It is the time of the year for Indian Summer to return. By now most of us have put away our summer clothes and brought out the sweaters and woolen clothes. And then, to our yearly surprise, the hot weather returns, and we experience a couple of weeks of Indian Summer.
The official definition of an Indian summer is a heat wave that occurs in the autumn. It refers to a period of considerably above-normal temperatures, accompanied by dry and hazy conditions, usually after there has been a killing frost. Depending on latitude and elevation, it can occur in the Northern Hemisphere between late September and mid-November.
But did you ever wonder how this two-week reprieve got named "Indian Summer?" When the early immigrants settled in New England they knew that summer was a dangerous time to stray from their villages, because there were always Indians camping nearby, waiting to attack. But when the weather changed and fall, with its cooler temperatures, arrived the Indians packed up and retreated to their villages where they made preparations for surviving the coming bitter winter. The settlers then had nothing to fear from the Indians.
The problem was that when the warm weather temporarily returned, the New Englanders insisted that this was NOT summer, it was only a few warm days in fall. To the Indians, however, there seemed to be two summers a big one and a little one. So, planning accordingly, and certainly practical in their understanding of nature, they returned and zapped the unsuspecting settlers every time.
According to a 2008 issue of "About Town," "Though the early Yankees eventually learned their lesson, they were, after all, still New Englanders. And New Englanders, as we all know, are just plain stubborn. If they weren't, they wouldn't have settled here. So refusing to acknowledge a second summer themselves (because 't'was, after all, fall!") they called it 'the Indian's summer,' which later got shortened to 'Indian Summer.' And that's how the whole thing got started."
Catharine Parr Traill, in an account of her settler's life in Canada in the 1830s, described how she anticipated Indian summer "of which I have read such delightful descriptions, but I must say it has fallen far below my expectations" because its hazy daysproved rather warm and oppressive' and periods of stagnant air alternated with high winds that left the trees leafless. She mocked the notion held by some travelers - not settlers - that heat from forest fires set by First Nations peoples "beyond the larger lakes" caused the return of warmer temperatures and offered her own theory that the heat derived from the fermentation of vegetation in the vast Canadian forests in late October and early November. She predicted the phenomenon would become less marked as the region became settled and wrote "I have heard the difference is already observable by those long acquainted with the American continent."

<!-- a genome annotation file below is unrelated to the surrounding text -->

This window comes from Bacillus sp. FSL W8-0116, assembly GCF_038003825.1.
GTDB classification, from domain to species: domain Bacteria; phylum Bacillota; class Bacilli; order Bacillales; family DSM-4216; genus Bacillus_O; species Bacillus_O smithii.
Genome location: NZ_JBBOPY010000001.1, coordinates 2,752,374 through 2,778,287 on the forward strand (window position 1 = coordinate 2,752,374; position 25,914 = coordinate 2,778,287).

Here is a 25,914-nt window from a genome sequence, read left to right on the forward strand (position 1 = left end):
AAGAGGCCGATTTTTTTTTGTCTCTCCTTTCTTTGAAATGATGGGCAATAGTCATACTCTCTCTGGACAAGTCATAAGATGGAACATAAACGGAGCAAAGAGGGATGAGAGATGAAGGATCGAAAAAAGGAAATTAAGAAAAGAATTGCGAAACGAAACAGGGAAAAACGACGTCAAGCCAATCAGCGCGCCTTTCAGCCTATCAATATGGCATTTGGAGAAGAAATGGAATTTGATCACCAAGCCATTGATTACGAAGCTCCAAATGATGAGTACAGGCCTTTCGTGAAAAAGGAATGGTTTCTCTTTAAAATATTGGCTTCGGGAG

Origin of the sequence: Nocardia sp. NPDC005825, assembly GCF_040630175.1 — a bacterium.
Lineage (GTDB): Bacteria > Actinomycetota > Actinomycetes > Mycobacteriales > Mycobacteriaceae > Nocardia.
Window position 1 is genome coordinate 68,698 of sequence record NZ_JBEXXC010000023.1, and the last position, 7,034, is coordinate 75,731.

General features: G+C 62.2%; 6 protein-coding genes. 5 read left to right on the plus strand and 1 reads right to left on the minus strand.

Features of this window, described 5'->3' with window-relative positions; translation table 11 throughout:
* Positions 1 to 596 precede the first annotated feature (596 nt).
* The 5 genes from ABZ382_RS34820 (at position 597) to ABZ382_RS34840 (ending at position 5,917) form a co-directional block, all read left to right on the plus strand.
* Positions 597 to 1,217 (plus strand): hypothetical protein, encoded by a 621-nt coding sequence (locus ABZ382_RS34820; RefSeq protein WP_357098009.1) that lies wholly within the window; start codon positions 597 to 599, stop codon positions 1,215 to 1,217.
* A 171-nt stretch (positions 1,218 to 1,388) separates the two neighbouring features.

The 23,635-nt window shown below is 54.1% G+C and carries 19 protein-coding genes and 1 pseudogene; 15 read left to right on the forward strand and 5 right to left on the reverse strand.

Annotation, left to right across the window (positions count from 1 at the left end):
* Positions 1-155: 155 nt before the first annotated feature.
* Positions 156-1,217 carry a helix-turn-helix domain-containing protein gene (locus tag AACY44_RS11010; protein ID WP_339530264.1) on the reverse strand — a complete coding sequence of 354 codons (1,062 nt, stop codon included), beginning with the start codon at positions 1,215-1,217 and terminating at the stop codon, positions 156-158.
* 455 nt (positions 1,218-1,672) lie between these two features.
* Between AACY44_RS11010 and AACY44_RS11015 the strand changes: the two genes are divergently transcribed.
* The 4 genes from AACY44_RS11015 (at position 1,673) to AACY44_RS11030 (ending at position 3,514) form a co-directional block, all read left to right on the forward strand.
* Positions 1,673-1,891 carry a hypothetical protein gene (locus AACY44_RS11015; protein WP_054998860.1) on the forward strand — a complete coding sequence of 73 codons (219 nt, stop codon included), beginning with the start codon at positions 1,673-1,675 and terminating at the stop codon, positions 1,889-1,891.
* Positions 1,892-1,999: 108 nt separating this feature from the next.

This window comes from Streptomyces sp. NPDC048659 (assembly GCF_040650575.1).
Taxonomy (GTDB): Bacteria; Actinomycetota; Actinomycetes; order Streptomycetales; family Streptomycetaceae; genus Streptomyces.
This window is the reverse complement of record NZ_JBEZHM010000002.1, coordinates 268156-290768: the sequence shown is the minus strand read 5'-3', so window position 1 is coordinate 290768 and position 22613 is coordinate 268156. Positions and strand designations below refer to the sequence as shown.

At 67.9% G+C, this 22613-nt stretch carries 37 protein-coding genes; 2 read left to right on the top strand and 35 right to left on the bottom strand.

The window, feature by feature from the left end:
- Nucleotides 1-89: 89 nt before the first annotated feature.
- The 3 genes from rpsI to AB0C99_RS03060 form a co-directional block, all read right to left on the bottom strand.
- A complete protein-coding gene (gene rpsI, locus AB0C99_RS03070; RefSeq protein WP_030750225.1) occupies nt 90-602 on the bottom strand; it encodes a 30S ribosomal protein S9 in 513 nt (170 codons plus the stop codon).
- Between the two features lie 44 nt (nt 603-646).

The Northeastern Native American tribe who called themselves Alnobak, or "the people," more commonly Abenaki among outsiders, called a warm autumn spell a "person's summer" or Alnobainiben. As to an outsider their word for "the people" became their tribal name, their word "persons' summer" would be "Albenake summer," or later "Indian's summer."
In British English "St. Martin's summer" was the most widely used term until the American phrase became better known in the 20th century. An alternative was "Saint Luke's" summer; another was "All-hallow summer." In many Slavic-speaking countries, the season is called "Old Ladies' Summer." In Bulgaria, the phenomenon is sometimes called "Gypsy Summer" or Gypsy Christmas." In Hungary, its "Old Ladies' Summer or "Crone's Summer" because the many white spiders seen at this time of the year have been associated with the norms of Norse folklore or medieval witches. And lastly, in Lithuania this period is also called "summer of old ladies."
Well, whatever you want to call this unseasonably warm weather that we have in the fall, it is here now and we can be confident that it will return each fall, WEATHER we like it or not.